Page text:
Symbolizing and naming of constants[edit]
Symbolizing constants with letters is a frequent means of making the notation more concise. A standard convention, instigated by Leonhard Euler in the 18th century, is to use lower case letters from the beginning of the Latin alphabet or the Greek alphabet when dealing with constants in general.
However, for more important constants, the symbols may be more complex and have an extra letter, an asterisk, a number, a lemniscate or use different alphabets such as Hebrew, Cyrillic or Gothic.^{[23]}
Sometimes, the symbol representing a constant is a whole word. For example, American mathematician Edward Kasner's 9yearold nephew coined the names googol and googolplex.^{[23]}^{[26]}
The names are either related to the meaning of the constant (universal parabolic constant, twin prime constant, ...) or to a specific person (Sierpiński's constant, Josephson constant, ...).
Table of selected mathematical constants[edit]
Abbreviations used:
 R – Rational number, I – Irrational number (may be algebraic or transcendental), A – Algebraic number (irrational), T – Transcendental number (irrational)
 Gen – General, NuT – Number theory, ChT – Chaos theory, Com – Combinatorics, Inf – Information theory, Ana – Mathematical analysis
Symbol  Value  Name  Field  N  First described  # of known digits 

0

= 0  Zero  Gen  R  by c. 500 BC  N/A 
1

= 1  One, Unity  Gen  R  N/A  
i

= √–1  Imaginary unit, unit imaginary number  Gen, Ana  A  by c. 1500  N/A 
π

≈ 3.14159 26535 89793 23846 26433 83279 50288  Pi, Archimedes' constant or Ludolph's number  Gen, Ana  T  by c. 2600 BC  12,100,000,000,000^{[27]}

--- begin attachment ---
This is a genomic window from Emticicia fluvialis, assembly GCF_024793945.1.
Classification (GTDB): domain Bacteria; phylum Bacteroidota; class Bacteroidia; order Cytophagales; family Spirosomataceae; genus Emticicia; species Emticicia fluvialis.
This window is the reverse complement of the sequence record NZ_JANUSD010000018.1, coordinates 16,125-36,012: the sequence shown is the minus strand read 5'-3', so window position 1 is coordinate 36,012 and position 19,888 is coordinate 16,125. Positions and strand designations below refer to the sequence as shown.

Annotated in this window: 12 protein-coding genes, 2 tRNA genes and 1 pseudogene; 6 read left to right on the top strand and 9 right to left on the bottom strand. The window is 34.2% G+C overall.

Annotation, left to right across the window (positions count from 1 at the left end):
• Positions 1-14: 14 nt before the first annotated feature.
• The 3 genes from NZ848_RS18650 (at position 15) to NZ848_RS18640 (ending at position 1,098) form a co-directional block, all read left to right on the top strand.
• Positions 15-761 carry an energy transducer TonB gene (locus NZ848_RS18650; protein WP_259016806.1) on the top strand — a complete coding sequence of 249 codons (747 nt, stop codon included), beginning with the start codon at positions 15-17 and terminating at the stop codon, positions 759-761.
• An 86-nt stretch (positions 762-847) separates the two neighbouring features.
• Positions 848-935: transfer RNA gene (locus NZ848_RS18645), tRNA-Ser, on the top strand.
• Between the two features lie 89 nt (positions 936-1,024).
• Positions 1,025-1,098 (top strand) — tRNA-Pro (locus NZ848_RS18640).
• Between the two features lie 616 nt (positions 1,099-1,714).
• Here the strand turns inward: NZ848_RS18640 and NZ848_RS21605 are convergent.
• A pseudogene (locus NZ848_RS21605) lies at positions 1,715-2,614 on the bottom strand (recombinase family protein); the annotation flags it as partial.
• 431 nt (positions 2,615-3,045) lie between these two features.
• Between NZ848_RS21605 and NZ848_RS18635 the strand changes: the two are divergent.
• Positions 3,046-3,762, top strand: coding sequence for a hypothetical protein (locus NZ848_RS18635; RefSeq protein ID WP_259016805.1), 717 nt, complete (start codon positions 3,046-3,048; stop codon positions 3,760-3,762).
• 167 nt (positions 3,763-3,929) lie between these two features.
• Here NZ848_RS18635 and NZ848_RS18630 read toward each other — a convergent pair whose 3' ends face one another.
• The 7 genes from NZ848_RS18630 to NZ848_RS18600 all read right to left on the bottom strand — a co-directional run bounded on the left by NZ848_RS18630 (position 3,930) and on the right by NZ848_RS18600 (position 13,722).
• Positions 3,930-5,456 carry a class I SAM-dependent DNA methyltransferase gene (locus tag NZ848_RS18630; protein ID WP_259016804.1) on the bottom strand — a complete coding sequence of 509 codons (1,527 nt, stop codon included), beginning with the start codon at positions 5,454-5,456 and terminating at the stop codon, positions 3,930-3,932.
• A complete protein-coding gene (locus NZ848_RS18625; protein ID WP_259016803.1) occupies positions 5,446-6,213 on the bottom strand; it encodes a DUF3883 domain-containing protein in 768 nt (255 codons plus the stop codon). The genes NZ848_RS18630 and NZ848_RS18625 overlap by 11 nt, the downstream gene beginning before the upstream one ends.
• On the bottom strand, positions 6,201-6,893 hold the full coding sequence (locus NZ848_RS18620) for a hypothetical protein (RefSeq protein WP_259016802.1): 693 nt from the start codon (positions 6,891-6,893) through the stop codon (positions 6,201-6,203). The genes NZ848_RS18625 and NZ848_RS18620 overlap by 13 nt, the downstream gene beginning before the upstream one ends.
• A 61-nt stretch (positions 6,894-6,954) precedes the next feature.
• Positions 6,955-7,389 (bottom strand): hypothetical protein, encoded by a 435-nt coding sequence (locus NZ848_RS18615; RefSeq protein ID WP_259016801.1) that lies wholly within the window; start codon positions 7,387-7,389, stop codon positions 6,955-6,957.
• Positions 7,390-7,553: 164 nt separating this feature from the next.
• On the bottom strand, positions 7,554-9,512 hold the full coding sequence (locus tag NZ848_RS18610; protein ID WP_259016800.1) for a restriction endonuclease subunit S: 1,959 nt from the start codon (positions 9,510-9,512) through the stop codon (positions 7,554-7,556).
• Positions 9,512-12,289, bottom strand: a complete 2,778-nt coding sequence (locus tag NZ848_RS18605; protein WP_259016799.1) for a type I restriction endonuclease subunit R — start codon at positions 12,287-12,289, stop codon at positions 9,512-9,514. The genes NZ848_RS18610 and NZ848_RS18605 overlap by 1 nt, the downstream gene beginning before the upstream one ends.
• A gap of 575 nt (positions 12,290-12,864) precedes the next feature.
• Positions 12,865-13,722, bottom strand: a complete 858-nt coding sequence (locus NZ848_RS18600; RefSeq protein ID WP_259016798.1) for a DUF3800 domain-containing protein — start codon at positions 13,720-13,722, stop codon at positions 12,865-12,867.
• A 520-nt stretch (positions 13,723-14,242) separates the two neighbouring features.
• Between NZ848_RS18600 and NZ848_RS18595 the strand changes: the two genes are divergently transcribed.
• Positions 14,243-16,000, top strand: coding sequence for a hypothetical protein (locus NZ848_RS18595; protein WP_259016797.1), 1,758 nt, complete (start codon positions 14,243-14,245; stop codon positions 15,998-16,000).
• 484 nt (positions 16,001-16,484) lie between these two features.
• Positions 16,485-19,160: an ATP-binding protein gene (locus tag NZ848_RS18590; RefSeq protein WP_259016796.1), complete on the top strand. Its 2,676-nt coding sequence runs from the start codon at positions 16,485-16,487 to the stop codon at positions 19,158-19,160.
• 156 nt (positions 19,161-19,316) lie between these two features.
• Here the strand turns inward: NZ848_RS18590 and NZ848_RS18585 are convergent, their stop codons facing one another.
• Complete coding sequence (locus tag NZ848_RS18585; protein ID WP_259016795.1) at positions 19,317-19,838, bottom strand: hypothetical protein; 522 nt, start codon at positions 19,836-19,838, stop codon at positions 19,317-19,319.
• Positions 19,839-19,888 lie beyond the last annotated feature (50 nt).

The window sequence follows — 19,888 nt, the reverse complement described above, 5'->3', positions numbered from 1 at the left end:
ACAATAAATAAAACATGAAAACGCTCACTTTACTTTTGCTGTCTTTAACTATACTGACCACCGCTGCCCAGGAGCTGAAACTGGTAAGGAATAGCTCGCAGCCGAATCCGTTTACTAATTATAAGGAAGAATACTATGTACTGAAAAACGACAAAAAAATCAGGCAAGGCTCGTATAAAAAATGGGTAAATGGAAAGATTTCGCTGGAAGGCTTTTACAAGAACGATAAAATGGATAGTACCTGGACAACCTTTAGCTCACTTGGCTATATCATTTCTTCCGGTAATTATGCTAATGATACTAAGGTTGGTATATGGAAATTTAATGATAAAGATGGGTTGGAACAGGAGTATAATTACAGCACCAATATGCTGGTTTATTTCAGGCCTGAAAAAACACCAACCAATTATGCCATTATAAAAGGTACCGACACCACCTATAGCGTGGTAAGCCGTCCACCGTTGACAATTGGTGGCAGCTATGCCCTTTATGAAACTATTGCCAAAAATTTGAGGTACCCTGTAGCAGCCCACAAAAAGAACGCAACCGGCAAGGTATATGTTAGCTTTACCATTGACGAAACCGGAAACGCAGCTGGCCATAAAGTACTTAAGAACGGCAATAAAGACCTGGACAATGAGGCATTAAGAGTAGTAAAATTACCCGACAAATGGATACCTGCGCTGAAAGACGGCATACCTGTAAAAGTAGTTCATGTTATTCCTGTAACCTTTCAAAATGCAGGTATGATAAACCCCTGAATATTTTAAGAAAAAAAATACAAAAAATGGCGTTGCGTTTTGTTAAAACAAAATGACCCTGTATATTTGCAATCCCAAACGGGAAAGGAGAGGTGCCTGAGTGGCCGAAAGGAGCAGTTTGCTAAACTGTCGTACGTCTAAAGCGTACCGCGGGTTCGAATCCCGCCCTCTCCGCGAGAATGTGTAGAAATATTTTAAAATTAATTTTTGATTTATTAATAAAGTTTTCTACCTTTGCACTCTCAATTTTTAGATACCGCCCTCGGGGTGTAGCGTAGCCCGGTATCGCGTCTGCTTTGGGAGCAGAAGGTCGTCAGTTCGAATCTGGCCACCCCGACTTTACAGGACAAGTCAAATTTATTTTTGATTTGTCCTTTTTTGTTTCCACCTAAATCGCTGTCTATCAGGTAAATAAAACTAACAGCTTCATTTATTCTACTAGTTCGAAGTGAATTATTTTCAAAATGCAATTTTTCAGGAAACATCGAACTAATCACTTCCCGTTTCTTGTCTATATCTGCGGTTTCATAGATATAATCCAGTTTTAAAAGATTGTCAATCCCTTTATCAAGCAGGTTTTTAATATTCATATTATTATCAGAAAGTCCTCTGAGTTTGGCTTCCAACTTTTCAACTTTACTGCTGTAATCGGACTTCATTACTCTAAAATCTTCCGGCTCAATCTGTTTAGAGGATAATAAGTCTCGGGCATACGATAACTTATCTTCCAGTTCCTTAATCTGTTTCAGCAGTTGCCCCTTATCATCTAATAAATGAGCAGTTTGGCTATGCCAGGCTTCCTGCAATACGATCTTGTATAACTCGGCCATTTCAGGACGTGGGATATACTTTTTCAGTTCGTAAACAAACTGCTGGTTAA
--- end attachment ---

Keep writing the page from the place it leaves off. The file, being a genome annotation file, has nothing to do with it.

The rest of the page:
e

≈ 2.71828 18284 59045 23536 02874 71352 66249  e, Napier's constant, or Euler's number  Gen, Ana  T  1618  100,000,000,000 
√2

≈ 1.41421 35623 73095 04880 16887 24209 69807  Pythagoras' constant, square root of 2  Gen  A  by c. 800 BC  137,438,953,444 
√3

≈ 1.73205 08075 68877 29352 74463 41505 87236  Theodorus' constant, square root of 3  Gen  A  by c. 800 BC  
√5

≈ 2.23606 79774 99789 69640 91736 68731 27623  square root of 5  Gen  A  by c. 800 BC  

≈ 0.57721 56649 01532 86060 65120 90082 40243  Euler–Mascheroni constant  Gen, NuT  1735  14,922,244,771  

≈ 1.61803 39887 49894 84820 45868 34365 63811  Golden ratio  Gen  A  by c. 200 BC  100,000,000,000 

≥ –1.1 • 10^{−12}  de Bruijn–Newman constant  NuT  1950 ?  none  
M_{1}

≈ 0.26149 72128 47642 78375 54268 38608 69585  Meissel–Mertens constant  NuT  1866 1874 
8,010  

≈ 0.28016 94990 23869 13303  Bernstein's constant^{[28]}  Ana  

≈ 0.30366 30028 98732 65859 74481 21901 55623  Gauss–Kuzmin–Wirsing constant  Com  1974  385  

≈ 0.35323 63718 54995 98454 35165 50432 68201  Hafner–Sarnak–McCurley constant  NuT  1993  
L

≈ 0.5  Landau's constant  Ana  1  
Ω

≈ 0.56714 32904 09783 87299 99686 62210 35554  Omega constant  Ana  T  
,

≈ 0.62432 99885 43550 87099 29363 83100 83724  Golomb–Dickman constant  Com, NuT  1930 1964 

≈ 0.64341 05462  Cahen's constant  T  1891  4000